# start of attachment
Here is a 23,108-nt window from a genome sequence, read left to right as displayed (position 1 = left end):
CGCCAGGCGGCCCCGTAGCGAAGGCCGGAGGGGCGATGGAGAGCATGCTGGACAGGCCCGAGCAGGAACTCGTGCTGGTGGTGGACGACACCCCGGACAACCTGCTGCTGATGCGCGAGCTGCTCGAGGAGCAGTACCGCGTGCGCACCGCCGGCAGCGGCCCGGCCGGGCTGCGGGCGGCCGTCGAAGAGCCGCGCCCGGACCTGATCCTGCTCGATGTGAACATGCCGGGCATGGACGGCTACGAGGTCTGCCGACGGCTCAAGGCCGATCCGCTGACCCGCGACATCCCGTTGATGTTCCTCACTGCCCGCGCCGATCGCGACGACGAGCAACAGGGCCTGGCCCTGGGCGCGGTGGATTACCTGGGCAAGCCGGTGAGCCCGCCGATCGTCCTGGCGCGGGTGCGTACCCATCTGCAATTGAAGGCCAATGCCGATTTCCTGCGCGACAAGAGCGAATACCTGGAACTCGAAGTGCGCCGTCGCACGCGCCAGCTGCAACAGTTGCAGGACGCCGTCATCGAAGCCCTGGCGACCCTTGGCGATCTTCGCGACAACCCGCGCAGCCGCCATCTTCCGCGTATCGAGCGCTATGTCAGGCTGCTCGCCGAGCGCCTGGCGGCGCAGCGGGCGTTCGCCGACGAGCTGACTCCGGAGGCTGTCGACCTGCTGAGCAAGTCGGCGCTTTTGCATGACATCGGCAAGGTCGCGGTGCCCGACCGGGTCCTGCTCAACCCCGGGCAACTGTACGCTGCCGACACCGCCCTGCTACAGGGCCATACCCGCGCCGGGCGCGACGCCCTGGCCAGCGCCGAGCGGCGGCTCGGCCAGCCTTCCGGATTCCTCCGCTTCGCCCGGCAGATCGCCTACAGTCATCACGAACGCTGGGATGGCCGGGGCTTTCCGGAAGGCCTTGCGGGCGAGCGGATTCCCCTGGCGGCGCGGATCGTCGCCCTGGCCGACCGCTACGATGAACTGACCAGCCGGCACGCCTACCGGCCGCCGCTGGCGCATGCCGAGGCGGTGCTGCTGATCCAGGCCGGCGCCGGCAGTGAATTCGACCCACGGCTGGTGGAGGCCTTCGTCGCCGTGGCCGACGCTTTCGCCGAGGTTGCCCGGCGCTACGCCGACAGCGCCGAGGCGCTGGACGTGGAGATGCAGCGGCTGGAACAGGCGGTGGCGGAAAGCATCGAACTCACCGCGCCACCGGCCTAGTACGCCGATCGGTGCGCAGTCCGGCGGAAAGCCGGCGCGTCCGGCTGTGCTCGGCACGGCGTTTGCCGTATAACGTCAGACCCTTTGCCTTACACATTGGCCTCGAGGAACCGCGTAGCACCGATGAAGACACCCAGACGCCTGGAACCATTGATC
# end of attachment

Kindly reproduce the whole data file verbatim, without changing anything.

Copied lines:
Here is a 23,108-nt window from a genome sequence, read left to right as displayed (position 1 = left end):
CGCCAGGCGGCCCCGTAGCGAAGGCCGGAGGGGCGATGGAGAGCATGCTGGACAGGCCCGAGCAGGAACTCGTGCTGGTGGTGGACGACACCCCGGACAACCTGCTGCTGATGCGCGAGCTGCTCGAGGAGCAGTACCGCGTGCGCACCGCCGGCAGCGGCCCGGCCGGGCTGCGGGCGGCCGTCGAAGAGCCGCGCCCGGACCTGATCCTGCTCGATGTGAACATGCCGGGCATGGACGGCTACGAGGTCTGCCGACGGCTCAAGGCCGATCCGCTGACCCGCGACATCCCGTTGATGTTCCTCACTGCCCGCGCCGATCGCGACGACGAGCAACAGGGCCTGGCCCTGGGCGCGGTGGATTACCTGGGCAAGCCGGTGAGCCCGCCGATCGTCCTGGCGCGGGTGCGTACCCATCTGCAATTGAAGGCCAATGCCGATTTCCTGCGCGACAAGAGCGAATACCTGGAACTCGAAGTGCGCCGTCGCACGCGCCAGCTGCAACAGTTGCAGGACGCCGTCATCGAAGCCCTGGCGACCCTTGGCGATCTTCGCGACAACCCGCGCAGCCGCCATCTTCCGCGTATCGAGCGCTATGTCAGGCTGCTCGCCGAGCGCCTGGCGGCGCAGCGGGCGTTCGCCGACGAGCTGACTCCGGAGGCTGTCGACCTGCTGAGCAAGTCGGCGCTTTTGCATGACATCGGCAAGGTCGCGGTGCCCGACCGGGTCCTGCTCAACCCCGGGCAACTGTACGCTGCCGACACCGCCCTGCTACAGGGCCATACCCGCGCCGGGCGCGACGCCCTGGCCAGCGCCGAGCGGCGGCTCGGCCAGCCTTCCGGATTCCTCCGCTTCGCCCGGCAGATCGCCTACAGTCATCACGAACGCTGGGATGGCCGGGGCTTTCCGGAAGGCCTTGCGGGCGAGCGGATTCCCCTGGCGGCGCGGATCGTCGCCCTGGCCGACCGCTACGATGAACTGACCAGCCGGCACGCCTACCGGCCGCCGCTGGCGCATGCCGAGGCGGTGCTGCTGATCCAGGCCGGCGCCGGCAGTGAATTCGACCCACGGCTGGTGGAGGCCTTCGTCGCCGTGGCCGACGCTTTCGCCGAGGTTGCCCGGCGCTACGCCGACAGCGCCGAGGCGCTGGACGTGGAGATGCAGCGGCTGGAACAGGCGGTGGCGGAAAGCATCGAACTCACCGCGCCACCGGCCTAGTACGCCGATCGGTGCGCAGTCCGGCGGAAAGCCGGCGCGTCCGGCTGTGCTCGGCACGGCGTTTGCCGTATAACGTCAGACCCTTTGCCTTACACATTGGCCTCGAGGAACCGCGTAGCACCGATGAAGACACCCAGACGCCTGGAACCATTGATC